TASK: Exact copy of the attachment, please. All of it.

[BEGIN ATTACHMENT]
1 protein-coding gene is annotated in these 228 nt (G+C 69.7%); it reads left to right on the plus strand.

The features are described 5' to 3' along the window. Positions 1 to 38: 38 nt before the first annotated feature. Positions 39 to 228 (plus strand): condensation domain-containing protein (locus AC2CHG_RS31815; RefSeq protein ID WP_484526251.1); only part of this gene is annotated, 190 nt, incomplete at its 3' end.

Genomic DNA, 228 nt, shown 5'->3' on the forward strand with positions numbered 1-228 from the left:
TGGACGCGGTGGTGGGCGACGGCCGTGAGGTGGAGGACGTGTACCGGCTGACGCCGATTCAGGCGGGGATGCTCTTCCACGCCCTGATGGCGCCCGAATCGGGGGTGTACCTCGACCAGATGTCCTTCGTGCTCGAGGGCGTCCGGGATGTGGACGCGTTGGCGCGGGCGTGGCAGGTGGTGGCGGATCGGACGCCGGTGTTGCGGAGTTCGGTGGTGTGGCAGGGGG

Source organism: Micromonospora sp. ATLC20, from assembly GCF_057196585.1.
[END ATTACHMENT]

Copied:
1 protein-coding gene is annotated in these 228 nt (G+C 69.7%); it reads left to right on the plus strand.

The features are described 5' to 3' along the window. Positions 1 to 38: 38 nt before the first annotated feature. Positions 39 to 228 (plus strand): condensation domain-containing protein (locus AC2CHG_RS31815; RefSeq protein ID WP_484526251.1); only part of this gene is annotated, 190 nt, incomplete at its 3' end.

Genomic DNA, 228 nt, shown 5'->3' on the forward strand with positions numbered 1-228 from the left:
TGGACGCGGTGGTGGGCGACGGCCGTGAGGTGGAGGACGTGTACCGGCTGACGCCGATTCAGGCGGGGATGCTCTTCCACGCCCTGATGGCGCCCGAATCGGGGGTGTACCTCGACCAGATGTCCTTCGTGCTCGAGGGCGTCCGGGATGTGGACGCGTTGGCGCGGGCGTGGCAGGTGGTGGCGGATCGGACGCCGGTGTTGCGGAGTTCGGTGGTGTGGCAGGGGG

Source organism: Micromonospora sp. ATLC20, from assembly GCF_057196585.1.